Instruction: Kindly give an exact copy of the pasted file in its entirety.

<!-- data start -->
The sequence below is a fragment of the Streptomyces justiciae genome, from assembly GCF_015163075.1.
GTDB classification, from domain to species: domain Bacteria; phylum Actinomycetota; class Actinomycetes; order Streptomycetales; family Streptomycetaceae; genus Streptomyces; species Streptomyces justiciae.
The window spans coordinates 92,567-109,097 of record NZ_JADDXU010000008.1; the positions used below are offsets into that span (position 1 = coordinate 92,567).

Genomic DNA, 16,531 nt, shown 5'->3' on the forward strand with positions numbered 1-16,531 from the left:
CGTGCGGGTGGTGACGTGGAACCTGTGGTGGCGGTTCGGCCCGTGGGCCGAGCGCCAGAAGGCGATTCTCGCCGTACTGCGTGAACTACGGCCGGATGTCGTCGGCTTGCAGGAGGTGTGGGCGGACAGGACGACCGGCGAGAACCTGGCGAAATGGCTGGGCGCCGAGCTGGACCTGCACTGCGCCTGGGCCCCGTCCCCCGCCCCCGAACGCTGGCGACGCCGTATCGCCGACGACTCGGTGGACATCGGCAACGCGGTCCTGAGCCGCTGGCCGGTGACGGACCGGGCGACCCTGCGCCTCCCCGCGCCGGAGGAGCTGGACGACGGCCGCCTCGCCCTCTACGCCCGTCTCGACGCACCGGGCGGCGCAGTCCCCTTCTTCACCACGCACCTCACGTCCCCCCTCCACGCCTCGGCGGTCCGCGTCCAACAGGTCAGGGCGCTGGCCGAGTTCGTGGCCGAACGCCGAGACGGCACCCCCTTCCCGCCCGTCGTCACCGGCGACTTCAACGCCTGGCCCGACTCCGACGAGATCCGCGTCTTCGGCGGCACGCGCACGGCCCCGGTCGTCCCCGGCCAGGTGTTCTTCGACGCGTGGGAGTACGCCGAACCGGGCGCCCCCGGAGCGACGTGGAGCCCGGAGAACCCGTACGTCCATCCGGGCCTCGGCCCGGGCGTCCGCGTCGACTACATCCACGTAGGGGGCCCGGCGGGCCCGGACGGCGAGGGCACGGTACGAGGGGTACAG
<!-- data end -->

The sequence below is a fragment of the Streptomyces justiciae genome, from assembly GCF_015163075.1.
GTDB classification, from domain to species: domain Bacteria; phylum Actinomycetota; class Actinomycetes; order Streptomycetales; family Streptomycetaceae; genus Streptomyces; species Streptomyces justiciae.
The window spans coordinates 92,567-109,097 of record NZ_JADDXU010000008.1; the positions used below are offsets into that span (position 1 = coordinate 92,567).

Genomic DNA, 16,531 nt, shown 5'->3' on the forward strand with positions numbered 1-16,531 from the left:
CGTGCGGGTGGTGACGTGGAACCTGTGGTGGCGGTTCGGCCCGTGGGCCGAGCGCCAGAAGGCGATTCTCGCCGTACTGCGTGAACTACGGCCGGATGTCGTCGGCTTGCAGGAGGTGTGGGCGGACAGGACGACCGGCGAGAACCTGGCGAAATGGCTGGGCGCCGAGCTGGACCTGCACTGCGCCTGGGCCCCGTCCCCCGCCCCCGAACGCTGGCGACGCCGTATCGCCGACGACTCGGTGGACATCGGCAACGCGGTCCTGAGCCGCTGGCCGGTGACGGACCGGGCGACCCTGCGCCTCCCCGCGCCGGAGGAGCTGGACGACGGCCGCCTCGCCCTCTACGCCCGTCTCGACGCACCGGGCGGCGCAGTCCCCTTCTTCACCACGCACCTCACGTCCCCCCTCCACGCCTCGGCGGTCCGCGTCCAACAGGTCAGGGCGCTGGCCGAGTTCGTGGCCGAACGCCGAGACGGCACCCCCTTCCCGCCCGTCGTCACCGGCGACTTCAACGCCTGGCCCGACTCCGACGAGATCCGCGTCTTCGGCGGCACGCGCACGGCCCCGGTCGTCCCCGGCCAGGTGTTCTTCGACGCGTGGGAGTACGCCGAACCGGGCGCCCCCGGAGCGACGTGGAGCCCGGAGAACCCGTACGTCCATCCGGGCCTCGGCCCGGGCGTCCGCGTCGACTACATCCACGTAGGGGGCCCGGCGGGCCCGGACGGCGAGGGCACGGTACGAGGGGTACAG